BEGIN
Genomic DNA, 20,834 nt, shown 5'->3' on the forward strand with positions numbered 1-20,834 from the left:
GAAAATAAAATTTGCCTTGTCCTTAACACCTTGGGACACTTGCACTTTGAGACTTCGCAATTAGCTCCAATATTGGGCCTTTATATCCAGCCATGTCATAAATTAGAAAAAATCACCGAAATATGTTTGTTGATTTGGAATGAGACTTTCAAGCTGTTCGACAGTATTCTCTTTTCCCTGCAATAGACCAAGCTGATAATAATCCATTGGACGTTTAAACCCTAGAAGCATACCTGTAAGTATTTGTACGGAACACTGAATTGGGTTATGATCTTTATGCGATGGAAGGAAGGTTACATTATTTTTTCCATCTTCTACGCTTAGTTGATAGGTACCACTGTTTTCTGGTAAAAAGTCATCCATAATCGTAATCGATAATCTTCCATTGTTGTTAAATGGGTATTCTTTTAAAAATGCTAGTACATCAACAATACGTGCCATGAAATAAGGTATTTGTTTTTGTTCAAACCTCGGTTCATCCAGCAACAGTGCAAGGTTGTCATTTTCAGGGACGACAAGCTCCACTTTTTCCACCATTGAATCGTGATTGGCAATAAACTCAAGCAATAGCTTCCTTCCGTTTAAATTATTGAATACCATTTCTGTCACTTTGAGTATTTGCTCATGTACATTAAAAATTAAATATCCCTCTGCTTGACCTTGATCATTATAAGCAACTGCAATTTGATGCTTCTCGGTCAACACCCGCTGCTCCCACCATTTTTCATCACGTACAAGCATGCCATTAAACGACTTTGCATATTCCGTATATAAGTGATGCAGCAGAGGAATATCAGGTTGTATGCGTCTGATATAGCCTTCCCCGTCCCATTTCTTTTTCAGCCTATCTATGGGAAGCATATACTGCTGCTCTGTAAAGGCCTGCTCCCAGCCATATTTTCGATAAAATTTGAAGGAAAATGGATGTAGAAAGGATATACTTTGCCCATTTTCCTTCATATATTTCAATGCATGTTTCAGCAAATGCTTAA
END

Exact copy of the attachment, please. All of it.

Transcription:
Genomic DNA, 20,834 nt, shown 5'->3' on the forward strand with positions numbered 1-20,834 from the left:
GAAAATAAAATTTGCCTTGTCCTTAACACCTTGGGACACTTGCACTTTGAGACTTCGCAATTAGCTCCAATATTGGGCCTTTATATCCAGCCATGTCATAAATTAGAAAAAATCACCGAAATATGTTTGTTGATTTGGAATGAGACTTTCAAGCTGTTCGACAGTATTCTCTTTTCCCTGCAATAGACCAAGCTGATAATAATCCATTGGACGTTTAAACCCTAGAAGCATACCTGTAAGTATTTGTACGGAACACTGAATTGGGTTATGATCTTTATGCGATGGAAGGAAGGTTACATTATTTTTTCCATCTTCTACGCTTAGTTGATAGGTACCACTGTTTTCTGGTAAAAAGTCATCCATAATCGTAATCGATAATCTTCCATTGTTGTTAAATGGGTATTCTTTTAAAAATGCTAGTACATCAACAATACGTGCCATGAAATAAGGTATTTGTTTTTGTTCAAACCTCGGTTCATCCAGCAACAGTGCAAGGTTGTCATTTTCAGGGACGACAAGCTCCACTTTTTCCACCATTGAATCGTGATTGGCAATAAACTCAAGCAATAGCTTCCTTCCGTTTAAATTATTGAATACCATTTCTGTCACTTTGAGTATTTGCTCATGTACATTAAAAATTAAATATCCCTCTGCTTGACCTTGATCATTATAAGCAACTGCAATTTGATGCTTCTCGGTCAACACCCGCTGCTCCCACCATTTTTCATCACGTACAAGCATGCCATTAAACGACTTTGCATATTCCGTATATAAGTGATGCAGCAGAGGAATATCAGGTTGTATGCGTCTGATATAGCCTTCCCCGTCCCATTTCTTTTTCAGCCTATCTATGGGAAGCATATACTGCTGCTCTGTAAAGGCCTGCTCCCAGCCATATTTTCGATAAAATTTGAAGGAAAATGGATGTAGAAAGGATATACTTTGCCCATTTTCCTTCATATATTTCAATGCATGTTTCAGCAAATGCTTAA